It was around 95, I was heavily into the whole battling thing, working on the tables constantly, mastering new techniques and scratches, and all the while working in a gas station and spending my spare time concentrating on all these things. One day I made this mixtape called "Comprehension", and on there was a track called "Turntablism" which featured Melo-D and D-Styles. And this is part of where this whole thing about turntablist came from. This was a time where all these new techniques were coming out, like flares and stuff, and there were probably 20 people or so, in around California between Frisco and LA, who knew about these. So we worked on them, talked about it and kicked about the ideas that these techniques and new ways of scratching gave us. And what I would do is write 'Babu the Turntablist' on tapes I was making at the time, and somehow it got out a bit, the media got hold of it and it blew into this whole thing we now know. But it was really nothing to start with. We'd all talk about these new scratches and how they really started to allow us to use the turntable in a more musical way, how it allowed us to do more musical compositions, tracks, etc. and then we'd think about how people who play the piano are pianists, and so we thought "we're turntablists in a way, because we play the turntable like these people do the piano or any other instrument". Beyond that, it was just me writing "Babu the Turntablist", because it was something I did to make my tapes stand out. I'd just get my marker pen out and write it on there.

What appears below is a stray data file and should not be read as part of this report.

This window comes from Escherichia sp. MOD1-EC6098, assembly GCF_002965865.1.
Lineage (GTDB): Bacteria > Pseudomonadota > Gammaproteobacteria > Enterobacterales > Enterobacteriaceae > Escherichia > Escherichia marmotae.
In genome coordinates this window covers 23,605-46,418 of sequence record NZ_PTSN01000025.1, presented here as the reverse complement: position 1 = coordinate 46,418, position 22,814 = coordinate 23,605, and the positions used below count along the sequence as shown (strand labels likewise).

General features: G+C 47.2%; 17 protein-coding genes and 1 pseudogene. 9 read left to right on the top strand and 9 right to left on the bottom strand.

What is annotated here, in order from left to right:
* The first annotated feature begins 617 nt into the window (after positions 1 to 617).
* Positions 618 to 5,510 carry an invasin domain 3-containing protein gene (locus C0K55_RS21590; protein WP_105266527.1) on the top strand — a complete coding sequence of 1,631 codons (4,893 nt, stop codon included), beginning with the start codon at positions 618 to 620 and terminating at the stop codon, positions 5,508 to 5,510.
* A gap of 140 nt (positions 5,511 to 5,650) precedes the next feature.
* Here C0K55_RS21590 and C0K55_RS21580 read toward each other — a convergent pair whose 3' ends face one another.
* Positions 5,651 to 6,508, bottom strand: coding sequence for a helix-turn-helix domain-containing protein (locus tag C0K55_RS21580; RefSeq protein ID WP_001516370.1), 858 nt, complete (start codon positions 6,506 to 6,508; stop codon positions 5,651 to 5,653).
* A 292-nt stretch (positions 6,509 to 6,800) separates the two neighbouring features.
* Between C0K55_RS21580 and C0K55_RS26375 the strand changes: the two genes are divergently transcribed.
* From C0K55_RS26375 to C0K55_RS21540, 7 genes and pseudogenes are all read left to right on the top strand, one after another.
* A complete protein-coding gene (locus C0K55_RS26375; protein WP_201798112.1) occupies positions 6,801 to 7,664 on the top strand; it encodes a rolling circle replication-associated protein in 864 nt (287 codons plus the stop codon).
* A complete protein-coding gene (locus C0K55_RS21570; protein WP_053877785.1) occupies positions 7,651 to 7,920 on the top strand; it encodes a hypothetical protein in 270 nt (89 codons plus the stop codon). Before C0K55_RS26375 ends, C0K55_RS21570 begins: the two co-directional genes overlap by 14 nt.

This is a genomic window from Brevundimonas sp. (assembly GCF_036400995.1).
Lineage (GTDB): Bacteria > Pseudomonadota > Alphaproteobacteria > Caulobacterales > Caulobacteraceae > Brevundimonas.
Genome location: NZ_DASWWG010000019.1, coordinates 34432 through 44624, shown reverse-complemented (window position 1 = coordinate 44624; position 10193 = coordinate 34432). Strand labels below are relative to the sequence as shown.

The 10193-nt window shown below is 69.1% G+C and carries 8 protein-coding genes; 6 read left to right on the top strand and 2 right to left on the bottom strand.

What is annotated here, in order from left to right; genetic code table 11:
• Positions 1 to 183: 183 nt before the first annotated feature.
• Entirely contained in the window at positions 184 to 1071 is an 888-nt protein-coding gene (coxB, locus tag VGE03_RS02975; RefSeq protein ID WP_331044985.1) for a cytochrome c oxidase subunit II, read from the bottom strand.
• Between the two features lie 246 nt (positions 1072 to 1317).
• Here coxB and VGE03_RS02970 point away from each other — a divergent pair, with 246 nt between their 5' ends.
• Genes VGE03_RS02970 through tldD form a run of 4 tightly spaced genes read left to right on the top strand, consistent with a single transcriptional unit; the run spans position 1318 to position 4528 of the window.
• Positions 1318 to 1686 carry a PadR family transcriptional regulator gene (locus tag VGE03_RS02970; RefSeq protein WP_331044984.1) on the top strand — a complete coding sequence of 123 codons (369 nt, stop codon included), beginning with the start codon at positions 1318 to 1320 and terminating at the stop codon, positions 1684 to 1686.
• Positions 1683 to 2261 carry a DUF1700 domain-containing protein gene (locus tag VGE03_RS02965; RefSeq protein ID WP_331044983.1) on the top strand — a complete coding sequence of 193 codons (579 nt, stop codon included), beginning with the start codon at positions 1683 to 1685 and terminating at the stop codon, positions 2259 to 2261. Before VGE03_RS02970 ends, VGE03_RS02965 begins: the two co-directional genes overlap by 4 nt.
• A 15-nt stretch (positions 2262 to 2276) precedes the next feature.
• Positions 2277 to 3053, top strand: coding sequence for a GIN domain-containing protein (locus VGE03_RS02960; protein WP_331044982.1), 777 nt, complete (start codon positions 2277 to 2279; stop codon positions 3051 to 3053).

So by the mid to late 1990s the terms turntablism and turntablist had become established and accepted to define the practice and practitioner of using turntables and a mixer to create or manipulate sounds and music. This could be done by scratching a record or manipulating the rhythms on the record either by drumming, looping or beat juggling.
The decade of the 1990s is also important in shaping the turntablist art form and culture as it saw the emergence of pioneering artists (Mix Master Mike, DJ Q-Bert, DJ Quest, DJ Krush, A-Trak, Ricci Rucker, Mike Boo, Pumpin' Pete, Prime Cuts) and crews (Invisibl Skratch Piklz, Beat Junkies, The Allies, X-Ecutioners), record labels (Asphodel), DJ Battles (DMC) and the evolution of scratching and other turntablism practices such as Beat Juggling which are viewable in the IDA (International DJ Association/ITF) World Finals.
More sophisticated methods of scratching were developed during that decade, with crews and individual DJs concentrating on the manipulation of the record in time with the manipulation of the cross fader on the mixer to create new rhythms and sonic artefacts with a variety of sounds. The evolution of scratching from a fairly simple sound and simple rhythmic cadences to more complicated sounds and more intricate rhythmical patterns allowed the practitioners to further evolve what could be done with scratching musically. These new ways of scratching were all given names, from flare to crab or orbit, and spread as DJs taught each other, practiced together or just showed off their new techniques to other DJs.